Exercise-induced adaptation of antioxidant and prooxidant enzymes is highly isoform [296, 307, 370, 372, 373], tissue [311, 362, 371, 377, 378, 383], age [23, 138, 222, 297, 311, 366, 384], time course [23, 230, 292, 362], and exercise mode specific [352, 373, 388]. Exercise modulates the three SOD isoforms differently [296, 362, 365, 372, 373, 389] as the promoter region of SOD-2 contains more ROS-sensitive binding sites [390]. Exercise-induced protein expression of SOD is time dependent; SOD-1 protein expression was increased in rat skeletal muscles 48 hours after exercise, whereas SOD-2 protein content was increased after 10 and 24 hours but not 48 hours [362].

Effects of Exercise on Repair Mechanisms. Exercise can also stimulate the proteasome complex, which is responsible for the degradation of oxidatively damaged proteins [308, 391393], and therefore enhances the cellular repair processes. Exercise modulates the activity of DNA repair enzymes, particularly oxoguanine DNA glycosylase (OGG1) and uracil DNA glycosylase (UDG), and thus reduces the accumulation of nuclear 8-hydroxydeoxyguanosine (8-OHdG) and mutations in skeletal muscles [314, 394, 395] but not brains of aged rats [396].

Effects of Exercise on Telomeres. Telomeres are often regarded as “the guardians of the genome.” Telomere dysfunction activates p53, leading to suppression of PGC-1α and PGC-1β promoters with consequent metabolic and organ failure [397]. Ten cross-sectional and longitudinal studies described a positive association of physical activity with telomere length in immune cells and skeletal muscles [398]. The leukocyte telomere was 200 nucleotides longer in people who exercise regularly, which roughly corresponds to a ten-year increase in longevity [399]. Exercise increases the activity of telomerase and induces the expression of telomere repeat-binding factor 2 and Ku70 in thoracic aorta and leukocytes from mice and humans [400]. However, other studies showed no association or inverted U relationship of physical activity with telomere length [398] warranting further investigation. The signaling pathways underlying the antioxidant actions of exercise are summarized in Figure 4.

Figure 4: Signaling pathways underlying the antioxidant actions of exercise. AMPK = AMP-activated protein kinase, AP-1 = activator protein-1, CREB = cAMP-response-element binding, HSPs = heat shock proteins, GPX = glutathione peroxidase, MAPKs = mitogen activated protein kinases, NF-κB = nuclear factor kappa B, OGG1 = oxoguanine DNA glycosylase, PGC-1α = peroxisome proliferator-activated receptor gamma, coactivator 1-alpha, SOD = superoxide dismutase, ROS = reactive oxygen species, TrxR1 = thioredoxin reductase 1, and UDG = uracil DNA glycosylase.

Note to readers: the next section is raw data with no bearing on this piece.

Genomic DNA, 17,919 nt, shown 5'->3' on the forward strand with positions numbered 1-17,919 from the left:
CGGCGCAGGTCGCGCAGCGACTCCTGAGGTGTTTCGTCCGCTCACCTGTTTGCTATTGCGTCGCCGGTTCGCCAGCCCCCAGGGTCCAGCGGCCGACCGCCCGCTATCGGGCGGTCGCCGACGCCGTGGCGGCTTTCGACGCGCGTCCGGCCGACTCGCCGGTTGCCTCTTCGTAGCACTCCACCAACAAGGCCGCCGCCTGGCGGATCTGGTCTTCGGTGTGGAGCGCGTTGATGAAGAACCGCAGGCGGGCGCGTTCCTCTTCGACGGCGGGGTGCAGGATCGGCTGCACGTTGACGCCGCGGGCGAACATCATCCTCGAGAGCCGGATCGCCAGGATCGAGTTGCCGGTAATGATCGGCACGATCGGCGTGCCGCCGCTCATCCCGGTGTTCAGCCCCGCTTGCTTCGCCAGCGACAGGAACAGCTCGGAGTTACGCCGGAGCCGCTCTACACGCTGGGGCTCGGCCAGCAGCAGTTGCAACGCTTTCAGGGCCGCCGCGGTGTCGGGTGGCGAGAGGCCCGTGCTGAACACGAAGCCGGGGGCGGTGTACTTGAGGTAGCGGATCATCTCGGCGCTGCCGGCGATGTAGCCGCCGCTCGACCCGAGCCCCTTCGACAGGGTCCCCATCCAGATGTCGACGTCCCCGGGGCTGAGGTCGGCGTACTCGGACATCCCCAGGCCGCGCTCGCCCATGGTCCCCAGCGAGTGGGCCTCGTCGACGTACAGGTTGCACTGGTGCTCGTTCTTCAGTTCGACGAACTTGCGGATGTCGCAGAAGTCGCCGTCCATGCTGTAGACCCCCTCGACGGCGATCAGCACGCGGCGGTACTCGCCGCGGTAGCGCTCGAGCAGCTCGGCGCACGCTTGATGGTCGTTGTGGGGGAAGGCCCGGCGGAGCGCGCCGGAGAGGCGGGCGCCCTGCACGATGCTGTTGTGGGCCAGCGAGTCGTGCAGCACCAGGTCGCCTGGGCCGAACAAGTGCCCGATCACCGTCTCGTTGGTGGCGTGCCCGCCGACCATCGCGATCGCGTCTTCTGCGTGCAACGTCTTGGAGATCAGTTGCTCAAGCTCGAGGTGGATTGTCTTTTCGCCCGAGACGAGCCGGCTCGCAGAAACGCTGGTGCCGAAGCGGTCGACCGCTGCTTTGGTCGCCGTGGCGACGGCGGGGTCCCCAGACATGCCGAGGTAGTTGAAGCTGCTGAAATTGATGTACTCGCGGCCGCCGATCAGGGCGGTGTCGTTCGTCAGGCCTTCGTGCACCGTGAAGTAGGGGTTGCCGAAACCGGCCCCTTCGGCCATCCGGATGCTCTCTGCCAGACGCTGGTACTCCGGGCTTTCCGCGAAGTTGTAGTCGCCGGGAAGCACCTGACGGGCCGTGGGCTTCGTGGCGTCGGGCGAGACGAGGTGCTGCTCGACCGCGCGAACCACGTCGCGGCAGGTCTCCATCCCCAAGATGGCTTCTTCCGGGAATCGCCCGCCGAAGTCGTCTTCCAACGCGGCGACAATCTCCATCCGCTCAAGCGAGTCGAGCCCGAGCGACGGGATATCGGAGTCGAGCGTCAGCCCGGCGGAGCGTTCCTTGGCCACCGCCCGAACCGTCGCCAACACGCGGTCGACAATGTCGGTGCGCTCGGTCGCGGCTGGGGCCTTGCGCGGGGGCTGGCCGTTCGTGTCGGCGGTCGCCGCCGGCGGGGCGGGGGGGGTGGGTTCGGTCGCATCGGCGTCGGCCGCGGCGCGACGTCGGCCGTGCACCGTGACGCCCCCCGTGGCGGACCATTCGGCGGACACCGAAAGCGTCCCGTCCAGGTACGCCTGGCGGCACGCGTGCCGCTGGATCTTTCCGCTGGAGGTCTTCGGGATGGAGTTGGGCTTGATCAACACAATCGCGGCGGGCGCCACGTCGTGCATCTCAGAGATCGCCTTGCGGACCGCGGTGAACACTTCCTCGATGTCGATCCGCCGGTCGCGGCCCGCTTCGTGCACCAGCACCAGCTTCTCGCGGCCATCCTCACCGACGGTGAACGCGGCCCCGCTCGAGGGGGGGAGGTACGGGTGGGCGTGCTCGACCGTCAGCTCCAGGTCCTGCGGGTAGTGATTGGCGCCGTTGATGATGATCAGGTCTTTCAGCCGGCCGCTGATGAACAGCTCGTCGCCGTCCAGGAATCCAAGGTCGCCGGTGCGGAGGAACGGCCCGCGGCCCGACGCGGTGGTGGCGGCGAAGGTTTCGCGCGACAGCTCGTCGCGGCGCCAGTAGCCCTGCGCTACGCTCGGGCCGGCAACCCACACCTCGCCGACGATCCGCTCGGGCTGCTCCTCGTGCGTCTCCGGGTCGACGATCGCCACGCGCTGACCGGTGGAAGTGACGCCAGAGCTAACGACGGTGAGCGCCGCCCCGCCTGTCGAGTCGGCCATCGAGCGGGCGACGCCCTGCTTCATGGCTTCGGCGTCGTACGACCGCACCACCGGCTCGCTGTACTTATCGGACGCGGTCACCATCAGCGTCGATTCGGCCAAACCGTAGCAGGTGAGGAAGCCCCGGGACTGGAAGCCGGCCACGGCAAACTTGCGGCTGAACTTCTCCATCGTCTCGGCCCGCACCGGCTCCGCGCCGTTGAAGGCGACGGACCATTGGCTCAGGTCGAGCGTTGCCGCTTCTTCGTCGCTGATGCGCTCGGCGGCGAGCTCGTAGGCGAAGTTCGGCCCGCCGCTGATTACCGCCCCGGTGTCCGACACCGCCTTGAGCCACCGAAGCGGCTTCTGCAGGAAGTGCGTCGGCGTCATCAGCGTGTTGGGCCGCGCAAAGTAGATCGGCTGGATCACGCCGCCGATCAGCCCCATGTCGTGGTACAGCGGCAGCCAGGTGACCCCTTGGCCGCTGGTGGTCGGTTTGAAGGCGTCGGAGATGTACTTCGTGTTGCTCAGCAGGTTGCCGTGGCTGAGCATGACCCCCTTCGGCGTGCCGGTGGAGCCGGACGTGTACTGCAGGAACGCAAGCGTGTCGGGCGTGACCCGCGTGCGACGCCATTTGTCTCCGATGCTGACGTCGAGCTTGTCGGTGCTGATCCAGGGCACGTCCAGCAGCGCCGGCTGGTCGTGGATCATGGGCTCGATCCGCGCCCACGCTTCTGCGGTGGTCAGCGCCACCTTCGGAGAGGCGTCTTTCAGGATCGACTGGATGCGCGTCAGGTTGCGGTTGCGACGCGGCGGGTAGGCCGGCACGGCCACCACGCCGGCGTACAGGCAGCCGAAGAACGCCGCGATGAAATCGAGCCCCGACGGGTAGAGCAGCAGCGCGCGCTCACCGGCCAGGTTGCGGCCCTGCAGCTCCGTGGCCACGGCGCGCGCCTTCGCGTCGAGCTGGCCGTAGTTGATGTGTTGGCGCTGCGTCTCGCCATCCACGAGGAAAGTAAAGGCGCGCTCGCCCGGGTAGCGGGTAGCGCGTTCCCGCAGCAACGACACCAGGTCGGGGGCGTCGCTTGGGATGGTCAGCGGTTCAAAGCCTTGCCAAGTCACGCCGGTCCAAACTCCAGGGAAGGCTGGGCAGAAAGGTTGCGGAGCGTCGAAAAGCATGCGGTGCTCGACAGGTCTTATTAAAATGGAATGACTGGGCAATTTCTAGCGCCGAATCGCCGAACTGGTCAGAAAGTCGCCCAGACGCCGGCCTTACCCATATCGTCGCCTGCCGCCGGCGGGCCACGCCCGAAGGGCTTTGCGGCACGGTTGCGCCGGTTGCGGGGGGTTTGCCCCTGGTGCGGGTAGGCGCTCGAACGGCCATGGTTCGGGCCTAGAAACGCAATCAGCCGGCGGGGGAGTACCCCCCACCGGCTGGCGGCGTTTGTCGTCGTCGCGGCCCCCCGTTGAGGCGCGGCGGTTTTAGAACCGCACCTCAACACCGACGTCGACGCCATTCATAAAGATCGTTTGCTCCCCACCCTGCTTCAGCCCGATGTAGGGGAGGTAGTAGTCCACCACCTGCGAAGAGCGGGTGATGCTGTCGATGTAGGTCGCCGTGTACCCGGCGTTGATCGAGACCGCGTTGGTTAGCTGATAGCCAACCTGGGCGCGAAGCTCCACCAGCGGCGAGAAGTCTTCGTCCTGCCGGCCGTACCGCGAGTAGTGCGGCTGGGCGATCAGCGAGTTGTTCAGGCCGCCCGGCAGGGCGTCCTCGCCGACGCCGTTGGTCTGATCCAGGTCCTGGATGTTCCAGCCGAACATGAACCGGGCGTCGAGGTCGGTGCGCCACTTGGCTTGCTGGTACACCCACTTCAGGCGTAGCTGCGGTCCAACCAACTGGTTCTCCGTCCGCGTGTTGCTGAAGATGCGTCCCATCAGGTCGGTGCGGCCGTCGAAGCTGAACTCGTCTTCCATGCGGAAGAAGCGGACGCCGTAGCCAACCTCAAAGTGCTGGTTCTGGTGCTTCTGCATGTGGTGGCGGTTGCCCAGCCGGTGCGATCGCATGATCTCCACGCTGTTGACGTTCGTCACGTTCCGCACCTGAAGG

Exercise training confers a myriad of physiological benefits in aging and cardiovascular diseases through its antioxidant and anti-inflammatory actions. The inflammatory actions of exercise are mainly exerted on adipose tissue (by reducing its mass and inflammatory environment), on the immune system (by shifting immune cells towards the less inflammatory phenotype, modulating the cytokines profile, and stimulating glucocorticoids), on skeletal muscles (by stimulating mitochondrial biogenesis, upregulating the anabolic myokine IL-15, anti-inflammatory cytokines, and repair proteins, improving muscle mass and strength, and reducing proinflammatory cytokines), and on the vasculature (by increasing laminar shear stress). It is likely that regular exercise exerts the most substantial anti-inflammatory effects in patients having high baseline inflammatory biomarkers, particularly when associated with visceral fat loss.

Exercise exerts antioxidant effects by suppressing inflammatory pathways and therefore inhibiting prominent sources of RONS generation. Importantly, exercise also activates redox-sensitive transcription factors, mainly NF-κB and AP-1 and PGC-1α, leading to the enhancement of the antioxidant defense mechanisms by enhancing the expression and activities of SOD, catalase, GPx, GSR, GST, and TrxR1, while downregulating NADPH oxidase. Exercise also upregulates repair proteins such as HSPs, proteasome complex, OGG1, UDG, and telomerase. It is clear that the effects of exercise vary depending on the type, intensity, frequency, and duration of exercise, and also on the individual’s age, sex, fitness level, health status, and endurance capacity. More integrative and innovative research approaches such as proteomics and metabolomics should be utilized to reveal the whole map of the molecular transducers of exercise benefits and risks not only at tissue/organ level but also at the whole organism level. This will allow the development of personalized exercise program and hold the promise for transformative discoveries of novel therapeutic targets.

Conflict of Interests

The authors declare that there is no conflict of interests regarding the publication of this paper.